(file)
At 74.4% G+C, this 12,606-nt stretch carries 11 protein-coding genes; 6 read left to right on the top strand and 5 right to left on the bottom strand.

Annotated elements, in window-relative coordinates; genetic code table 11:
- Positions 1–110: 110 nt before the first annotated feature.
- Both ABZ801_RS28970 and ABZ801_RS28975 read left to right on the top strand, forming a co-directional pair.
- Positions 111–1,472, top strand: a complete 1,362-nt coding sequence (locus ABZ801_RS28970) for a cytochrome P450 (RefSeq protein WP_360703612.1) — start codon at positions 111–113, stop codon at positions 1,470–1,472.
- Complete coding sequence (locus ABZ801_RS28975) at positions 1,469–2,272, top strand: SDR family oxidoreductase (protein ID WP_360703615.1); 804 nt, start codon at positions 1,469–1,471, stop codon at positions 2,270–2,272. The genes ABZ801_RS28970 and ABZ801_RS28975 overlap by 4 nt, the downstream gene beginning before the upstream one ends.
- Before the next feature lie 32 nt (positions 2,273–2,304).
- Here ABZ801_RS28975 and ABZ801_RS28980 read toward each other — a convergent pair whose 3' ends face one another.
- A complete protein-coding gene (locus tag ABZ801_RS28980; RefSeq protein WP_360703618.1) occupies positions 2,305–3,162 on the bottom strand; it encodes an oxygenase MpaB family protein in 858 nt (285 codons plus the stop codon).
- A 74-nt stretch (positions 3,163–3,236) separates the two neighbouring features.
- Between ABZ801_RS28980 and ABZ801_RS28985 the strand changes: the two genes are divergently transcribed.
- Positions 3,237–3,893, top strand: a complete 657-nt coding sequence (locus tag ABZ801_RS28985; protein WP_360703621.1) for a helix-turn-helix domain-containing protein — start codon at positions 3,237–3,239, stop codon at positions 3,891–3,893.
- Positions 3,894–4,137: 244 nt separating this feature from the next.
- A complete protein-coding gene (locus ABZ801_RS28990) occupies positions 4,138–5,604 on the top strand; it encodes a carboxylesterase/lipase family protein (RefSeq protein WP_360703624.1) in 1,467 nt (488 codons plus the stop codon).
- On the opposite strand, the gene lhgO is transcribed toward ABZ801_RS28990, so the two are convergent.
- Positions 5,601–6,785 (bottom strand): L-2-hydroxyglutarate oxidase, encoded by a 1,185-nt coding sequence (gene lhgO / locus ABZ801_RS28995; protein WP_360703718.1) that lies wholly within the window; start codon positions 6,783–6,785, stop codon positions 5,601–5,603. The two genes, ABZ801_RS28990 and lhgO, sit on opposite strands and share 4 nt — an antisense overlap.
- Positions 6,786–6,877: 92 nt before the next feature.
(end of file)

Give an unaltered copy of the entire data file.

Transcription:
At 74.4% G+C, this 12,606-nt stretch carries 11 protein-coding genes; 6 read left to right on the top strand and 5 right to left on the bottom strand.

Annotated elements, in window-relative coordinates; genetic code table 11:
- Positions 1–110: 110 nt before the first annotated feature.
- Both ABZ801_RS28970 and ABZ801_RS28975 read left to right on the top strand, forming a co-directional pair.
- Positions 111–1,472, top strand: a complete 1,362-nt coding sequence (locus ABZ801_RS28970) for a cytochrome P450 (RefSeq protein WP_360703612.1) — start codon at positions 111–113, stop codon at positions 1,470–1,472.
- Complete coding sequence (locus ABZ801_RS28975) at positions 1,469–2,272, top strand: SDR family oxidoreductase (protein ID WP_360703615.1); 804 nt, start codon at positions 1,469–1,471, stop codon at positions 2,270–2,272. The genes ABZ801_RS28970 and ABZ801_RS28975 overlap by 4 nt, the downstream gene beginning before the upstream one ends.
- Before the next feature lie 32 nt (positions 2,273–2,304).
- Here ABZ801_RS28975 and ABZ801_RS28980 read toward each other — a convergent pair whose 3' ends face one another.
- A complete protein-coding gene (locus tag ABZ801_RS28980; RefSeq protein WP_360703618.1) occupies positions 2,305–3,162 on the bottom strand; it encodes an oxygenase MpaB family protein in 858 nt (285 codons plus the stop codon).
- A 74-nt stretch (positions 3,163–3,236) separates the two neighbouring features.
- Between ABZ801_RS28980 and ABZ801_RS28985 the strand changes: the two genes are divergently transcribed.
- Positions 3,237–3,893, top strand: a complete 657-nt coding sequence (locus tag ABZ801_RS28985; protein WP_360703621.1) for a helix-turn-helix domain-containing protein — start codon at positions 3,237–3,239, stop codon at positions 3,891–3,893.
- Positions 3,894–4,137: 244 nt separating this feature from the next.
- A complete protein-coding gene (locus ABZ801_RS28990) occupies positions 4,138–5,604 on the top strand; it encodes a carboxylesterase/lipase family protein (RefSeq protein WP_360703624.1) in 1,467 nt (488 codons plus the stop codon).
- On the opposite strand, the gene lhgO is transcribed toward ABZ801_RS28990, so the two are convergent.
- Positions 5,601–6,785 (bottom strand): L-2-hydroxyglutarate oxidase, encoded by a 1,185-nt coding sequence (gene lhgO / locus ABZ801_RS28995; protein WP_360703718.1) that lies wholly within the window; start codon positions 6,783–6,785, stop codon positions 5,601–5,603. The two genes, ABZ801_RS28990 and lhgO, sit on opposite strands and share 4 nt — an antisense overlap.
- Positions 6,786–6,877: 92 nt before the next feature.